WHILE most mums wouldn't think twice about seeing a doctor if they realised they were pregnant, one woman has taken an alternative approach. Full time mum Alice Bender, from the US, stated in a TikTok video she plans to have an unassisted pregnancy with her second child. 2Alice Bender, a mum to baby Fern has shared she may be pregnant again but will not take a pregnancy test to confirmCredit: TikTok/@alicellanispamc Alice who already has a son, Fern, with her partner, has said this time round she plans to not have an ultrasound or a midwife involved in her pregnancy at all. The mum who does have a pregnancy bump revealed she hasn't even taken a pregnancy test to confirm if she is. She plans to wait until she feels it move to confirm whether she is or not. In a series of videos posted to her account, alicellanispam, she explained that her parent-in-laws took the news well in regards to her having an unassisted pregnancy. Alice also said if she is pregnant she plans to have her baby in...
    Mother Jones illustration; Getty; Unsplash Fight disinformation. Get a daily recap of the facts that matter. Sign up for the free Mother Jones newsletter.This article was originally published by Public Health Watch, a nonprofit investigative news outlet.  After finding out she was pregnant last fall, B.Z. made an appointment at a Texas crisis pregnancy center, believing she could obtain a medical consultation. Time was of the essence. A state law that took effect Sept. 1 barred abortions past any detection of embryonic cardiac activity, which is typically as early as six weeks of pregnancy, with no exception for rape or incest. The pregnancy center’s staff told B.Z. she needed a sonogram but said it couldn’t be performed for one week. They failed to disclose that the delay might make her ineligible for an abortion under Senate Bill 8. While state law requires abortion-seeking patients to obtain an ultrasound 24 hours prior to the procedure—one of myriad barriers to care in Texas—the non-diagnostic sonograms performed at centers such as the one B.Z. visited do not qualify. The state mandates that the ultrasounds...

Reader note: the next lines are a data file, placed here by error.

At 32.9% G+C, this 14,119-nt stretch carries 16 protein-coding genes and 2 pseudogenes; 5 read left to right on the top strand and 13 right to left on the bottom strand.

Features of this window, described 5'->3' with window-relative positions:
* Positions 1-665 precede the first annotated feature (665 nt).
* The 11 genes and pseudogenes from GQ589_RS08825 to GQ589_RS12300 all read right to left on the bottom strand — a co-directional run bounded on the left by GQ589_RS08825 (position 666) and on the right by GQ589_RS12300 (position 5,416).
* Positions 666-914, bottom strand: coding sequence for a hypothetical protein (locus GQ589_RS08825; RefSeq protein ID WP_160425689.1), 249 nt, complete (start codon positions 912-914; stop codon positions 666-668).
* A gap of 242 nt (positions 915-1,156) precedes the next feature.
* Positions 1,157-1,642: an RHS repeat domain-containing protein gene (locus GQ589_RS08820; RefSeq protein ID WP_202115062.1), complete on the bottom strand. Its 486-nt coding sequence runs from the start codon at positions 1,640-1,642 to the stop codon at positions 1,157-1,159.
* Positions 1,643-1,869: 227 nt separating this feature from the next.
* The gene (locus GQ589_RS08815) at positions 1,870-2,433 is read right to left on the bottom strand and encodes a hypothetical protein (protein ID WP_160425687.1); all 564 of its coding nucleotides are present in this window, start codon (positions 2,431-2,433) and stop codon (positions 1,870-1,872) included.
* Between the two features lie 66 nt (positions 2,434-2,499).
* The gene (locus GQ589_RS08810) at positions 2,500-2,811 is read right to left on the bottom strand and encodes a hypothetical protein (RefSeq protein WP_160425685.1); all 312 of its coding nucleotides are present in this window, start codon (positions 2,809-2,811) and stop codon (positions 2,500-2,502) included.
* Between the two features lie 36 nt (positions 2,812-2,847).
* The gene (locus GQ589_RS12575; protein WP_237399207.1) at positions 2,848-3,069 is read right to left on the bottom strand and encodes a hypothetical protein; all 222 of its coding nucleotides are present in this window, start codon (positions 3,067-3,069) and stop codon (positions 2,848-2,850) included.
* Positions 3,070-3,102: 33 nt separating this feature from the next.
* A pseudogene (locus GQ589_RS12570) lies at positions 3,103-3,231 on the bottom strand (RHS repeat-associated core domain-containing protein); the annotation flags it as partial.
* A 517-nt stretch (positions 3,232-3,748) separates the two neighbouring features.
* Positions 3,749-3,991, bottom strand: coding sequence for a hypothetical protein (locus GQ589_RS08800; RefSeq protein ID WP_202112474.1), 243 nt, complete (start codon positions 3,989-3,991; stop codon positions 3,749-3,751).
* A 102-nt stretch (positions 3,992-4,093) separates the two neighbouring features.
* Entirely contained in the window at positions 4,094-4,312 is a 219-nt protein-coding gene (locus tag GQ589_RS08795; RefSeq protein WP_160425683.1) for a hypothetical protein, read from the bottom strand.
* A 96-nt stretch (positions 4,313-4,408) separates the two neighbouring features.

A MUM who's constantly being trolled for her appearance during pregnancy has hit back, explaining that she feels better than ever and loves herself no matter what. Savanna Scott Lenfestey, who recently became a mum to a baby boy, revealed that before giving birth, her naturally slim face had swollen up so much that people claimed she looked like she had even changed her ethnicity. 3Although she knows this is normal, she did admit to not being able to wait for her pre-pregnancy face to come backCredit: TikTok//@savannalynnbeauty While swelling is a common effect of pregnancy and, according to her, runs in the family, she has admitted that it has since gone worse. However, despite this and wanting to go ''back to normal'', Savanna said she's healthy and healing. Replying to the mean comments she's received, the young mum said: ''Trolls make me laugh. FABULOUS BINGO: GET A £5 FREE BONUS WITH NO DEPOSIT REQUIRED ''I just want it to be known that I am not always going to look like this. ''I had a c-section and I'm ten...